Strathearn Village

Strathearn Village
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Strathearn Village
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Retirement living isn’t what it used to be. This sentiment has been reflected over and over again in the media, government bodies, and most importantly in those entering into the retirement living life. Individuals reaching the age where supported living in a community is a consideration, are often more vital, better off and older than those in the generations that have come before. This means that the type of living and the quality of life expected from many of those offering villa living must be far different from that which was offered even ten years ago.

This fact has led to a surge in the number of retirement living companies in recent years, but none seem to have had the long history of providing what is now known as modern retirement village as Strathearn Village has had. Strathearn has its roots in the early 1970s – this means that they have established themselves as a name to trust, but does not mean that they are not looking to the future of aged care. Strathearn Village does it better, because they do it locally.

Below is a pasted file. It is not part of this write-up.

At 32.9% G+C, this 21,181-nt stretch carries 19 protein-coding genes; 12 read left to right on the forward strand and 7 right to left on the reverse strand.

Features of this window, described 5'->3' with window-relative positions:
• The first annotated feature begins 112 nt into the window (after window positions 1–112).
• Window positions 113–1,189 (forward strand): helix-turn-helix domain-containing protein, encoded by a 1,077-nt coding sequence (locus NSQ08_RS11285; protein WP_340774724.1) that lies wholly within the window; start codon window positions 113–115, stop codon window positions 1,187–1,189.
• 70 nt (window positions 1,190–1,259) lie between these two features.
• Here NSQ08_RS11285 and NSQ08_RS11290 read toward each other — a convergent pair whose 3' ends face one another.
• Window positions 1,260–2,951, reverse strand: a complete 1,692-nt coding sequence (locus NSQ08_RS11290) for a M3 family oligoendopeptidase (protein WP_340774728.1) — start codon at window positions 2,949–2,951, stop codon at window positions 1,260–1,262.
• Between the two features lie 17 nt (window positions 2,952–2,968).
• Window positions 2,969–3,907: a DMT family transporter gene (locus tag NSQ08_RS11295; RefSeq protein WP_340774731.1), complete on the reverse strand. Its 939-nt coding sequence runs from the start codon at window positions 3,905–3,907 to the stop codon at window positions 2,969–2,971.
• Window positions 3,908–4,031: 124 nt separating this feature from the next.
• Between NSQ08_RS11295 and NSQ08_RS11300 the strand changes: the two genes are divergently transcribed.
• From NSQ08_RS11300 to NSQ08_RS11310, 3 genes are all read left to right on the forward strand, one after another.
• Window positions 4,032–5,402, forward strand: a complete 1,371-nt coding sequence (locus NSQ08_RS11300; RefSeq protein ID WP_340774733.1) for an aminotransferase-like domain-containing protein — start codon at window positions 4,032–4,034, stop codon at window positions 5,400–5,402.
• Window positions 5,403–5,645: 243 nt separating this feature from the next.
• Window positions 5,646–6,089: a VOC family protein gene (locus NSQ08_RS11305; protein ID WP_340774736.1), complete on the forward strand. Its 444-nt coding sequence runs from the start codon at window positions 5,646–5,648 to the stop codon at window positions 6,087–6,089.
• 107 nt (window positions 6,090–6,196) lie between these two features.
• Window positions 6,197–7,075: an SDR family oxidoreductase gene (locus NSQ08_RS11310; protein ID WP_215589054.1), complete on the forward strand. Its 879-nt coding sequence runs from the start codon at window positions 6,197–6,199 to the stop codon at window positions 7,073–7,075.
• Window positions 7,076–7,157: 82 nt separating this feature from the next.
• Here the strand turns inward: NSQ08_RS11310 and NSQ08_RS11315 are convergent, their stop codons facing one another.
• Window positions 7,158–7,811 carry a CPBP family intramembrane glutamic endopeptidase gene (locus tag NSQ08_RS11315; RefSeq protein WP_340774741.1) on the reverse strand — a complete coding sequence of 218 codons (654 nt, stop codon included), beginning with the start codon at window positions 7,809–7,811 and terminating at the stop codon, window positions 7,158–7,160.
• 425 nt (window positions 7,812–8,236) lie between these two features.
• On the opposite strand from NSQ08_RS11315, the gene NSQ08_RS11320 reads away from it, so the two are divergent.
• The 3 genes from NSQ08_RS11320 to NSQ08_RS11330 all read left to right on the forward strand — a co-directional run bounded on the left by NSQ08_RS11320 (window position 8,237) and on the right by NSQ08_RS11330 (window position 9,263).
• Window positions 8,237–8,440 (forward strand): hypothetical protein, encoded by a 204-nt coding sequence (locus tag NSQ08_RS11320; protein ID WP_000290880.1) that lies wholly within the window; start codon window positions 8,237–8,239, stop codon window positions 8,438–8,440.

Matt Downie, CEO of Strathearn Village, joined the company three years ago, and says his role at first was to steer the company as it stood towards delivering a new project that they had been planning. His second mission objective was to develop Strathearn Village’s current aged care model into one that is future-ready.

“What attracted me to the organisation was the fact that it was a locally based community organisation. This was important to me for personal reasons,” says Mr. Downie. “But what was also particularly attractive to the role was that Strathearn was actively looking at growing the organisation, especially in regards to their new project.” Essentially, Mr. Downie joined because he saw an opportunity to affect his community in a lasting and substantial way.

“I really saw it as a way to explore new accommodation options and provide for aged care for the future,” he says.

Mr. Downie points to number of initiatives that have taken place over the last three years, and he thinks that one of the most important steps they have taken was to perform a bit of self-examination.

“We looked at who Strathearn was in the local community. We had suffered a bit of an identity crisis, and an example of this is our original logo. That logo was the horse and foal. This was more in tune with – and the same logo used by – local council and the region as a whole.”